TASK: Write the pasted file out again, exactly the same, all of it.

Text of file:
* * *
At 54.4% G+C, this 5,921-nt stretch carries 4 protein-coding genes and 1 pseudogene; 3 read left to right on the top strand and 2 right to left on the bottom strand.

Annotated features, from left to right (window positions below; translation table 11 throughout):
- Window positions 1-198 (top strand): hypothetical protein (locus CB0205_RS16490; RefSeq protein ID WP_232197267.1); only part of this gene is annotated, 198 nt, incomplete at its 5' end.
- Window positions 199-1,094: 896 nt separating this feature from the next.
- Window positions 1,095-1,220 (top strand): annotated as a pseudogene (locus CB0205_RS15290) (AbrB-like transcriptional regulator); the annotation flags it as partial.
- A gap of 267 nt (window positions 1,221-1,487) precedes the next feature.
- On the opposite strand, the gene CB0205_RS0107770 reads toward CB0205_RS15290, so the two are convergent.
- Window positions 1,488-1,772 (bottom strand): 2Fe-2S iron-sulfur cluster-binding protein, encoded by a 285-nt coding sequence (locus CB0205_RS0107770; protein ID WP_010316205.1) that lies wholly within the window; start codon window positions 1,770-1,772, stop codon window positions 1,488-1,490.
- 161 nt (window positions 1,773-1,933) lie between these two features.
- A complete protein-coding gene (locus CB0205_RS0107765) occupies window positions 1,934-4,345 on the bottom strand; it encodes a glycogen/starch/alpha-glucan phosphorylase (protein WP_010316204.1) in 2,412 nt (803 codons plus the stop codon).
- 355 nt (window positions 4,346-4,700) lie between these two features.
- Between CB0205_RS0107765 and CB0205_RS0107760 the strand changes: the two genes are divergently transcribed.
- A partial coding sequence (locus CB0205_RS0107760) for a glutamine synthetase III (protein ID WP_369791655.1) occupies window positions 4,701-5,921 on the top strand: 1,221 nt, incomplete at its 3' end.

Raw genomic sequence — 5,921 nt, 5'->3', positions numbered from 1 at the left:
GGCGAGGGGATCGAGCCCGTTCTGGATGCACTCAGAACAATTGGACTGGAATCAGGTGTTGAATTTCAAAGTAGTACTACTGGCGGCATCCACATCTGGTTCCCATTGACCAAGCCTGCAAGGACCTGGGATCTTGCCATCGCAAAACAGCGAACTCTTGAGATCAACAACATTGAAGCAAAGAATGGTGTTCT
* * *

At 54.4% G+C, this 5,921-nt stretch carries 4 protein-coding genes and 1 pseudogene; 3 read left to right on the top strand and 2 right to left on the bottom strand.

Annotated features, from left to right (window positions below; translation table 11 throughout):
- Window positions 1-198 (top strand): hypothetical protein (locus CB0205_RS16490; RefSeq protein ID WP_232197267.1); only part of this gene is annotated, 198 nt, incomplete at its 5' end.
- Window positions 199-1,094: 896 nt separating this feature from the next.
- Window positions 1,095-1,220 (top strand): annotated as a pseudogene (locus CB0205_RS15290) (AbrB-like transcriptional regulator); the annotation flags it as partial.
- A gap of 267 nt (window positions 1,221-1,487) precedes the next feature.
- On the opposite strand, the gene CB0205_RS0107770 reads toward CB0205_RS15290, so the two are convergent.
- Window positions 1,488-1,772 (bottom strand): 2Fe-2S iron-sulfur cluster-binding protein, encoded by a 285-nt coding sequence (locus CB0205_RS0107770; protein ID WP_010316205.1) that lies wholly within the window; start codon window positions 1,770-1,772, stop codon window positions 1,488-1,490.
- 161 nt (window positions 1,773-1,933) lie between these two features.
- A complete protein-coding gene (locus CB0205_RS0107765) occupies window positions 1,934-4,345 on the bottom strand; it encodes a glycogen/starch/alpha-glucan phosphorylase (protein WP_010316204.1) in 2,412 nt (803 codons plus the stop codon).
- 355 nt (window positions 4,346-4,700) lie between these two features.
- Between CB0205_RS0107765 and CB0205_RS0107760 the strand changes: the two genes are divergently transcribed.
- A partial coding sequence (locus CB0205_RS0107760) for a glutamine synthetase III (protein ID WP_369791655.1) occupies window positions 4,701-5,921 on the top strand: 1,221 nt, incomplete at its 3' end.

Raw genomic sequence — 5,921 nt, 5'->3', positions numbered from 1 at the left:
GGCGAGGGGATCGAGCCCGTTCTGGATGCACTCAGAACAATTGGACTGGAATCAGGTGTTGAATTTCAAAGTAGTACTACTGGCGGCATCCACATCTGGTTCCCATTGACCAAGCCTGCAAGGACCTGGGATCTTGCCATCGCAAAACAGCGAACTCTTGAGATCAACAACATTGAAGCAAAGAATGGTGTTCT